A research team at the University of Utah, USA, has demonstrated a prototype of a lensless, see-through camera that uses computational optics to reconstruct images passing through an ordinary window pane. While the proof-of-concept system’s image resolution is on the primitive side, the researchers believe that adding more powerful sensors to the mix could boost quality significantly. And they say that the approach could eventually find use in augmented reality (AR), autonomous vehicles and other “applications where form factor is important.”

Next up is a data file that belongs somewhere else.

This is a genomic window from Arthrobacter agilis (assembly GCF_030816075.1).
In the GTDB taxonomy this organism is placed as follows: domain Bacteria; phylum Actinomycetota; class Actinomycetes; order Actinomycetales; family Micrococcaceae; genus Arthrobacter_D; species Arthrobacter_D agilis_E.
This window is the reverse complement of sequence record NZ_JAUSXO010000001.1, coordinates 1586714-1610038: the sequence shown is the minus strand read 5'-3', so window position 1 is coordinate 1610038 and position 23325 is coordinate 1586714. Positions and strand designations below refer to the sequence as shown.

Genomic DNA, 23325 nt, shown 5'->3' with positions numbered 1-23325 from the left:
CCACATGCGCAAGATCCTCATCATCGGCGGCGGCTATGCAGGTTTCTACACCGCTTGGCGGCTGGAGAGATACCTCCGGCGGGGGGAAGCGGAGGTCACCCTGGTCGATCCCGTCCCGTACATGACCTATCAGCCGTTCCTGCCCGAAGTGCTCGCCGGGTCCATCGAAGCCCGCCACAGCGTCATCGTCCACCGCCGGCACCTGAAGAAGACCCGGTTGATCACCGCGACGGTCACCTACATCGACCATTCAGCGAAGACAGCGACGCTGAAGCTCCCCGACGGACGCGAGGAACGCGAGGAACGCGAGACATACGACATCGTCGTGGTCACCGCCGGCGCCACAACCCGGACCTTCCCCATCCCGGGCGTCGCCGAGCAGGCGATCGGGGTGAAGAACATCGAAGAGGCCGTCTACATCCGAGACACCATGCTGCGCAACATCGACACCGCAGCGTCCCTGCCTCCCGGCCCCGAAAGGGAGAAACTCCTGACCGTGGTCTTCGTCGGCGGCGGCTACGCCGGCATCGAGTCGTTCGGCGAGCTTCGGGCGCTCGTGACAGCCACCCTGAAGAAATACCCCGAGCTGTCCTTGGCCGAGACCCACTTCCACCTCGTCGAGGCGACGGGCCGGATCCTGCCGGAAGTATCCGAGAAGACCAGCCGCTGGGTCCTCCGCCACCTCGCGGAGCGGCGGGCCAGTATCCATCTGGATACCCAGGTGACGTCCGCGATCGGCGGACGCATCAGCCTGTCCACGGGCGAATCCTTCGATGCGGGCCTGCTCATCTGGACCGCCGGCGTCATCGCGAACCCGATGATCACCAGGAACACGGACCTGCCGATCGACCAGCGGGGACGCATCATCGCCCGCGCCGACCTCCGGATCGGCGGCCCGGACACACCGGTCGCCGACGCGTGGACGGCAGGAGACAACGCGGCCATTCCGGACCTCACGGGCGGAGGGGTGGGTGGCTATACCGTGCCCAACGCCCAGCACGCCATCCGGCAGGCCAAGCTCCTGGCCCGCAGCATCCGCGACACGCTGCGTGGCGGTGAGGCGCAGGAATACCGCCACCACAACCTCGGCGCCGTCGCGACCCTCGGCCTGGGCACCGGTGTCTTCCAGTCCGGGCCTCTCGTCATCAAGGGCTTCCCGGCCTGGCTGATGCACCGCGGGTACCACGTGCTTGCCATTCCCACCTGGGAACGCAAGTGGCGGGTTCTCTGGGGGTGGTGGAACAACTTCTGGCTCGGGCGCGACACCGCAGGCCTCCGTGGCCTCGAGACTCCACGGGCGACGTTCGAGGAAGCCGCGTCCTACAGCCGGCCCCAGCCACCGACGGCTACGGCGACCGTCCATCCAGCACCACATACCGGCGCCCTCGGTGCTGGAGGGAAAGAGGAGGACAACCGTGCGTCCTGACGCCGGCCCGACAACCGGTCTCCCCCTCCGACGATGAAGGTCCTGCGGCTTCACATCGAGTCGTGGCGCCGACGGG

The notion of cameras that reconstruct images computationally, without the use of bulk lenses, is not new. Previous demonstrations, however, have often involved complications such as a requirement for coherent illumination, coded apertures in front of the image sensor, or microlens arrays. In such cases, the nominally lensless imaging elements can obscure at least part of the observer’s field of view. And other approaches developed for AR such as wedge optics and luminescent concentrators, while ostensibly transparent, can still limit light transmission through the imaging system in various ways.